happygardening Thu 30-Nov-17 17:01:07

The questions I'd be asking myself: at home in normal circumstances does he go off my leg, and does he listen to me i.e. when I say go forward does he go, if I say turn right or left or whatever does he? If you can't honestly say yes to those two and bearing in mind you say he's "insanely strong" then I think I would start by taking him somewhere somewhere quiet and build up. Its not just you and his safety you've got to think about but others peoples as well especially if its a show full of kids and ponies and spectators etc. Is there somewhere a this show you could work him in that's quieter and away from everyone if necessary?
If you've only had him since October and then only ridden him at weekends and he was very very green when you got him, he's doing really well to be cantering in a balanced way and popping small jumps.

RatherBeRiding Thu 30-Nov-17 17:07:41

Personally I'd find a much quieter venue for your first trip as you say he's strong and typical D. But equally I would want to be getting him out sooner rather than later to get him used to it. Worked well with my D-cross but we started off quiet and worked our way up to full blown hunter trails with horses and boxes everywhere.

Also think about either travelling him in a bridle or putting a bridle on before you unload - you can always take it off to let him stand at the trailer with a hay net when you get there if he's calm.

Do you have something calm to travel him with? Another trick that worked with my youngster - he can now go anywhere on his own but for his first few outings we took a baby-sitter.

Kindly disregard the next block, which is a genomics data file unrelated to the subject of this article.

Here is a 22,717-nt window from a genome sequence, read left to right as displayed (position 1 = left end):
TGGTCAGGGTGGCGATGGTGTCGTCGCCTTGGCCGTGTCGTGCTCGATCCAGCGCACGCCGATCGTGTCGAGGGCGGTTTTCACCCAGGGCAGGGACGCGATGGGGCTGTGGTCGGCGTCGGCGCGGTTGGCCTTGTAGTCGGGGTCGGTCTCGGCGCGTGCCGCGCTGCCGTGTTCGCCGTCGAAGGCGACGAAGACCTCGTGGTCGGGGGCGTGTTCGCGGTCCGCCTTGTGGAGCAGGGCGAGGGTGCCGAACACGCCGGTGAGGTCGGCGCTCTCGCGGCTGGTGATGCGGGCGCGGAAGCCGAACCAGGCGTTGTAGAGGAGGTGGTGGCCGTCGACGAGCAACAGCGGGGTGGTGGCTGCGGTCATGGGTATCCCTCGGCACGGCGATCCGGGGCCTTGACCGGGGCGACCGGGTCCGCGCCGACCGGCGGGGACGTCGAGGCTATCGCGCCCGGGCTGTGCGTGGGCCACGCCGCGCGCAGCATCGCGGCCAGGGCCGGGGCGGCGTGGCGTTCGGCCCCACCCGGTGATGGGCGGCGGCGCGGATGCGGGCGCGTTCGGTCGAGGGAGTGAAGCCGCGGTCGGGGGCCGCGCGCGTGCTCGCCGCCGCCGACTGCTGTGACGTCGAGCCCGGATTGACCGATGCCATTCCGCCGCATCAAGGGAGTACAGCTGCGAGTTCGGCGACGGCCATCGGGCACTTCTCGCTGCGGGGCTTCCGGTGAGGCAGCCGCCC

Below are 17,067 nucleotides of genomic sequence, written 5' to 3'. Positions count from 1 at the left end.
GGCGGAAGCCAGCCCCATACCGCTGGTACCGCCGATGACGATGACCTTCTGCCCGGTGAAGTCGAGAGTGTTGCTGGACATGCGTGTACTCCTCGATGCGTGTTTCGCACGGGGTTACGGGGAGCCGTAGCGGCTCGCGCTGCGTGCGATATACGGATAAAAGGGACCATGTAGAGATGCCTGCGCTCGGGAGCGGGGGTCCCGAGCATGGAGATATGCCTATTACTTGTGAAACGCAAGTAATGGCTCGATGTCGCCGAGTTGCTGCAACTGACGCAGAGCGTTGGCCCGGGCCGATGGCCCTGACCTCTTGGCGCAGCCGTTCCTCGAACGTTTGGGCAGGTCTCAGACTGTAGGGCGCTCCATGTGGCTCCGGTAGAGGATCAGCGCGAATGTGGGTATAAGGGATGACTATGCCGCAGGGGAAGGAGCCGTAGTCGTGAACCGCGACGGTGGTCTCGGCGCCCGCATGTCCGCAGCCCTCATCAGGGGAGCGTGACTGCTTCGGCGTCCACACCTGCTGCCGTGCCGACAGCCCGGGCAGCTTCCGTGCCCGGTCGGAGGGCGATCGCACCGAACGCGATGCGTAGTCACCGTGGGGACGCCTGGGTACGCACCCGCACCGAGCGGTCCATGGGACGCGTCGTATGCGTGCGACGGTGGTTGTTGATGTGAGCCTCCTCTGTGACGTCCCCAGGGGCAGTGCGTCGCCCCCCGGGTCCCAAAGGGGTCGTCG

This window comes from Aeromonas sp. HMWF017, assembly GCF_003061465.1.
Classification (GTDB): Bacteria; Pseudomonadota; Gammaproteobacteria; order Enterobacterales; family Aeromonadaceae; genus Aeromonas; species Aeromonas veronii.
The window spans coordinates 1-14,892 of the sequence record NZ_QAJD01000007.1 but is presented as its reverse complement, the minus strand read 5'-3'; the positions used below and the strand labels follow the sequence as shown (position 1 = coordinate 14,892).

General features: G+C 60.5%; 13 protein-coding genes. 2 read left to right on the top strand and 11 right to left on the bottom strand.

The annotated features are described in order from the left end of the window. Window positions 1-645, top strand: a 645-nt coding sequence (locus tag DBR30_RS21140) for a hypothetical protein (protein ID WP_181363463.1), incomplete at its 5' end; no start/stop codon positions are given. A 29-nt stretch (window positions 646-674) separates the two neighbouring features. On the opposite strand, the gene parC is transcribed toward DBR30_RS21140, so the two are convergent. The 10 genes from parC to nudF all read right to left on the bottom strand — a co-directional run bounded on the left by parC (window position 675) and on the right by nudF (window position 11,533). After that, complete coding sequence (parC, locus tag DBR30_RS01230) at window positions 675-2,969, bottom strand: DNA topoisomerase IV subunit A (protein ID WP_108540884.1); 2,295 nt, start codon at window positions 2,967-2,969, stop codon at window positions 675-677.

Booboostwo Thu 30-Nov-17 20:41:51

No. First time out you need to be as sure as possible that it will be a positive experience and you have a duty to keep everyone around you safe. Hire an arena, box there, walk him around in hand, lunge him and have a little sit on him. Repeat a couple of times until he is used to going to a couple of different places, concentrating on you and working. Then this spring enter him in a low level dressage competition and ask for the first time of the day so that it's quiet. Build up to a livelier environment.

RatherBeRiding Fri 01-Dec-17 09:34:08

Ooh yes - echo low level dressage. You get a time, the warm up won't be packed, and I've found dressage people a damn sight more understanding of edgy youngsters than some other horsey competitors. If you enter for an Intro there will be a lot of people on young horses giving them a "look see" experience so the pressure is off.

PigPigDogDog Mon 04-Dec-17 13:22:25

Ended up taking him and he was an absolute star. Really chuffed with him! Took everything in his stride aside from a lively first 5 minutes and at the end was cantering around the busy warm up like an old pro. Onto the next!

Horses always find ways to surprise us...

juliusjilian Mon 04-Dec-17 15:07:18

Well you never can tell! Well done!